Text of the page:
When October rolls in and the sun is a low, luscious gold, the nights rich and cool and purple, two flowers bring us the colors of how October feels. Sunny days invite you to lie in a field and savor the warmth on your face. Nights are not yet ice blue in their coolness but still soft and rich and welcome.
Goldenrod and aster. Gold and purple. They grow in the meadows, along roadsides, at the edges of clearings, nearly always together, a perfect composition that draws the eye and calms you, wearing the colors of the day and night.
“Purple and gold, the heraldic colors of the king and queen of the meadow,” writes botanist Robin Wall Kimmerer of the fall-blooming goldenrod and aster in Braiding Sweetgrass: Indigenous Wisdom, Scientific Knowledge, and the Teachings of Plants. “A regal procession in complementary colors.” There is an entire chapter dedicated to these two flowers and the significance of their colors.
What is it about these two that would make me cross a field to be near them on the far side of a clearing? Why do I pull to the side of the road and get out of my truck to lean in close to them? The combination of these two plants, so often growing with one another, feels like something more than just a pretty sight. It has always felt like something calling to be witnessed. The first time I read Kimmerer’s description of these flowers I felt like I had found a letter revealing the truth to a mystery I had always wondered about.
“God doesn’t play dice with the Universe.” Kimmerer quotes Einstein as she begins her explanation of the reasons behind our near lust for this color combination. “Color perception in humans relies on banks of specialized receptor cells, the rods and cones in the retina. The human eye has three kinds. One type excels at detecting red and associated wavelengths. One is tuned to blue. The other optimally perceives light of two colors: purple and yellow.”
We have evolved to see these specific colors. “The human eye is superbly equipped to detect these colors and send a signal pulsing to the brain,” Kimmerer writes. “This doesn’t explain why I perceive them as beautiful, but it does explain why that combination gets my undivided attention.”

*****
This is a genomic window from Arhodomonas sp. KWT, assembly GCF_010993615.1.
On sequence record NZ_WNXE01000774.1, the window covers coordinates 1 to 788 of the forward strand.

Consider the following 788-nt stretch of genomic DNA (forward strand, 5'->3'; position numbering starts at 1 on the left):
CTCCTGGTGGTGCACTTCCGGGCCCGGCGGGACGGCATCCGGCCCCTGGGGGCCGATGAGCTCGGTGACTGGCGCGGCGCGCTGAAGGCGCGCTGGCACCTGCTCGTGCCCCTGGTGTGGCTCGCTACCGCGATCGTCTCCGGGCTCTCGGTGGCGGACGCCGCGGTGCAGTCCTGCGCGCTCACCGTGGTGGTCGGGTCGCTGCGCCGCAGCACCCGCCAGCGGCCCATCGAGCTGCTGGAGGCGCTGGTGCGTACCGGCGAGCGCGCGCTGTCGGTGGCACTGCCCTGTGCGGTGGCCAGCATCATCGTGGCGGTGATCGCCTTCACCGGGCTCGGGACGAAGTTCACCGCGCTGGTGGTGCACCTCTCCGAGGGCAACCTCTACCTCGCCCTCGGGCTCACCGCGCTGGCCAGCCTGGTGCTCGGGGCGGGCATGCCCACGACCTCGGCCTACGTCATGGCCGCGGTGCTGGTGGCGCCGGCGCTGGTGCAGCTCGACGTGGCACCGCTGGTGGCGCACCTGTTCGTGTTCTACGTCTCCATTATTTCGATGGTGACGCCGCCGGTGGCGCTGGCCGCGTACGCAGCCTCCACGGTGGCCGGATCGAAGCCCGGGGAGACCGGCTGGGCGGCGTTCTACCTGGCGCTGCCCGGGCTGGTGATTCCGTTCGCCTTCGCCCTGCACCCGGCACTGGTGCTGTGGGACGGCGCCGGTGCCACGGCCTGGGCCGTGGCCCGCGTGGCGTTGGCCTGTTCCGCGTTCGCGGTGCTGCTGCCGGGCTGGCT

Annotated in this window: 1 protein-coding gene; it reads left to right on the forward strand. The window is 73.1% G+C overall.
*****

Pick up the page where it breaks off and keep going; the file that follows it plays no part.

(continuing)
So why is it beautiful? Yellow and purple are complementary: they sit in opposition on the color wheel. Isaac Newton developed the first circular color wheel in 1666 as a way to organize color relationships. The wheel is a map of the colors visible to us and serves as a guide to help identify colors that work in harmony with one another. Colors that are opposite each other on the wheel work in reciprocity. The presence of one highlights the other. They create visual harmony. Orange and blue. Pink and green. And of course, purple and yellow.
Color theory helps us understand how we respond visually to color. It tells us what combinations are likely to feel good, to elicit a pleasing sensation when viewed. It is an organized reflection of what holds meaning for us. These color combinations feel right because they are a part of our very makeup.
They are the colors of what we are a living extension of: an evening sky in blue with the orange-red warmth of the setting sun splashed across it. The gentle pink of the peach blossom resting on the new spring green of its leaves. And a flower named goldenrod that is itself a living spray of the October sun, and the cool-night and early-morning purple of the delicate aster growing side by side in the meadow.